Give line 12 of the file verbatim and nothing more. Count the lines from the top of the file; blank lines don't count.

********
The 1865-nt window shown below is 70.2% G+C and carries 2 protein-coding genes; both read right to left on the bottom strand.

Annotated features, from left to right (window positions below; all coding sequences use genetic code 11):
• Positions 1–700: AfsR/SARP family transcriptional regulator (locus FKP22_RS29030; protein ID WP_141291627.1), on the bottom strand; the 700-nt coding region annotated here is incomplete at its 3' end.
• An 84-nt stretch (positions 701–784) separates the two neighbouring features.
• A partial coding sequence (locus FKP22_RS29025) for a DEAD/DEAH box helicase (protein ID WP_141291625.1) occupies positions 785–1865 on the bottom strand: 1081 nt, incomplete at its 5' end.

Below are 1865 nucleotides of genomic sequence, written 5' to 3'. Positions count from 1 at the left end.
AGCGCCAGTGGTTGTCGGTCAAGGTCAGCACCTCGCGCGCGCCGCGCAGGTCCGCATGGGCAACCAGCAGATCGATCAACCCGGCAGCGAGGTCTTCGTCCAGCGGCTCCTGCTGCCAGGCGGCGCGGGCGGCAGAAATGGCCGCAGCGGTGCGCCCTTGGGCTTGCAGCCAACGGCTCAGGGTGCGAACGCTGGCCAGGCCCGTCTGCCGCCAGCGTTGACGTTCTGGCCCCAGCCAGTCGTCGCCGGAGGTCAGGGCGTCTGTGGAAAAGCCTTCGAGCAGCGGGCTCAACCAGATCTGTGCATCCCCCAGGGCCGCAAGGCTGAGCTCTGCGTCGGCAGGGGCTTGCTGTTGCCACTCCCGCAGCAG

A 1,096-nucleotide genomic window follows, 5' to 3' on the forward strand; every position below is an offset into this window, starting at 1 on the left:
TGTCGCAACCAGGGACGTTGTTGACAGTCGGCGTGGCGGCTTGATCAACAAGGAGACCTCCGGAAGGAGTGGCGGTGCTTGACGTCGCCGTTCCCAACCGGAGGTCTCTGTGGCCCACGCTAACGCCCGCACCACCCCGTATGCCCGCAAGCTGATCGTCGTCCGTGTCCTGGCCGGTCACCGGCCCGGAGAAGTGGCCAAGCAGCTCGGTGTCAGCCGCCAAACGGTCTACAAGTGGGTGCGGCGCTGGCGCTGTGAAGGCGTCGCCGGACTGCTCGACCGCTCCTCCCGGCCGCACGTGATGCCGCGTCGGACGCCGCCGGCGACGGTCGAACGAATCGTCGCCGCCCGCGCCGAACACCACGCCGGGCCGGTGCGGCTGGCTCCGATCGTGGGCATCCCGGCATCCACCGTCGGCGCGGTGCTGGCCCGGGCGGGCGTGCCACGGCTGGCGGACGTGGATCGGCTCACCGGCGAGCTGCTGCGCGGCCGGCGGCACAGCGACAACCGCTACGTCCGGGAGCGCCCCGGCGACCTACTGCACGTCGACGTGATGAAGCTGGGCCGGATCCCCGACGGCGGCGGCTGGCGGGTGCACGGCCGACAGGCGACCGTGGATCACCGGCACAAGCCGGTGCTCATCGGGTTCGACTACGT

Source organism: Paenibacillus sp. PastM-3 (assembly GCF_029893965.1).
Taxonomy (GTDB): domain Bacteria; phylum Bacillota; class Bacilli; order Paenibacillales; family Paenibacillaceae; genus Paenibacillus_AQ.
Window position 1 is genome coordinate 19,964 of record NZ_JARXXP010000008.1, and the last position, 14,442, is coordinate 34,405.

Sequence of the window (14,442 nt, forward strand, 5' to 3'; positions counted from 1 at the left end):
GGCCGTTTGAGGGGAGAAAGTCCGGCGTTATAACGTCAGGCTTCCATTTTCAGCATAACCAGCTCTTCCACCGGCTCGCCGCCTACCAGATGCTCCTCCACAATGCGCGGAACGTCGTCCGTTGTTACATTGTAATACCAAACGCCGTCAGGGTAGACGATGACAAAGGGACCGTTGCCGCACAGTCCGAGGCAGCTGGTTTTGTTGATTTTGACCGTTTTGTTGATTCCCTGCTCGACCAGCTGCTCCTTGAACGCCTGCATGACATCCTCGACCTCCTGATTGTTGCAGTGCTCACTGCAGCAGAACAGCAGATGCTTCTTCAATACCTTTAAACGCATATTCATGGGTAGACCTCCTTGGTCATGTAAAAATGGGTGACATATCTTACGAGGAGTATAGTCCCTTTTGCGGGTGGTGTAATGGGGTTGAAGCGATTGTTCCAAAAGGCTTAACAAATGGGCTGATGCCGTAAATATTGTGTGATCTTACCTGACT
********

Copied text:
Window position 1 is genome coordinate 19,964 of record NZ_JARXXP010000008.1, and the last position, 14,442, is coordinate 34,405.